There’s No Need for A Citizenship Question in the Next Census

The announcement last week by U.S. Secretary of Commerce Wilbur Ross that the 2020 Census will agree to the Justice Department’s request and add a question about citizenship is wrong on so many levels that it’s hard to track them all.  The Constitutionally-mandated responsibility of the decennial census is to count all residents, regardless of citizenship, and actions that would interfere with doing that as thoroughly as possible undercut that grave responsibility. 

A question about citizenship would discourage participation in the Census and lead to systematic undercounting of residents and an incomplete, biased picture of who lives in the United States. The consequences of such an undercount would be dire, skewing political representation and the allocation of federal funds. The undercount would affect immigrant communities of color in particular. For example, as the First Focus Campaign for Children put it, “For Hispanic children, the problem of being undercounted is exacerbated by a recent decision from the Department of Commerce to add a question on citizenship in the 2020 census. Coupling this announcement with aggressive and cruel immigration enforcement tactics currently being undertaken by the Trump administration, the expectation becomes a dramatically reduced participation rate from immigrant and mixed status families who fear the negative repercussions of revealing their immigration status.”

Advocates for an accurate, complete, and fair Census are used to raising their voices to push for more resources to be devoted to outreach, not to warding off bad, inflammatory proposals. But in reacting swiftly to this misguided and cynical step, they have the facts, the Constitution, and the nonpartisan importance of unbiased data on their side. There is no need for a citizenship question in the decadal Census to enforce the Voting Rights Act, as the Justice Department has claimed. There is great risk in adding an untested question at this late stage, jeopardizing years of preparation. We support the lawsuits being filed by several states and other parties and the movement to push Congress to reverse this plan.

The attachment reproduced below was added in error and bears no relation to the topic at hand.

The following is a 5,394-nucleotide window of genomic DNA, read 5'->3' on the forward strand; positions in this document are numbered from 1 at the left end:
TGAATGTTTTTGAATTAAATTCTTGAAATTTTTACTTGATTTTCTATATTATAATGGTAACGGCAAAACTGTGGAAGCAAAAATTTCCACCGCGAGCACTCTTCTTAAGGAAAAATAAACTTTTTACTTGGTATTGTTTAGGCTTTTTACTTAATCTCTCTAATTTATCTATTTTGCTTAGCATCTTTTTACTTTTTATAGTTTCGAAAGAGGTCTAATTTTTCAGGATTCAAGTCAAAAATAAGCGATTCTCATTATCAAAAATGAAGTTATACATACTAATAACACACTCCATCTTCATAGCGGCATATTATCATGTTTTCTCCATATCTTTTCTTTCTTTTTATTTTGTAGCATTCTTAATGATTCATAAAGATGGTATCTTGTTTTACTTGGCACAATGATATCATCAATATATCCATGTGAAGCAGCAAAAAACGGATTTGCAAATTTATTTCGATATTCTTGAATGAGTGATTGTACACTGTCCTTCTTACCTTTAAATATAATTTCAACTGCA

For further information about these efforts, see the following sources:

 

Advancing Economic Inclusion in Southern Cities


In 2015, the Annie E. Casey Foundation, in partnership with PolicyLink, launched Southern Cities for Economic Inclusion, a cohort of seven cities dedicated to advancing economic equity for low-income communities and communities of color. Comprised of city officials and staff, local philanthropy, and business and community partners from Atlanta, Asheville, Charlotte, Memphis, Nashville, New Orleans and Richmond, the group convenes regularly to share best practices and learn from experts. Their next meeting will be in Richmond from October 23-25.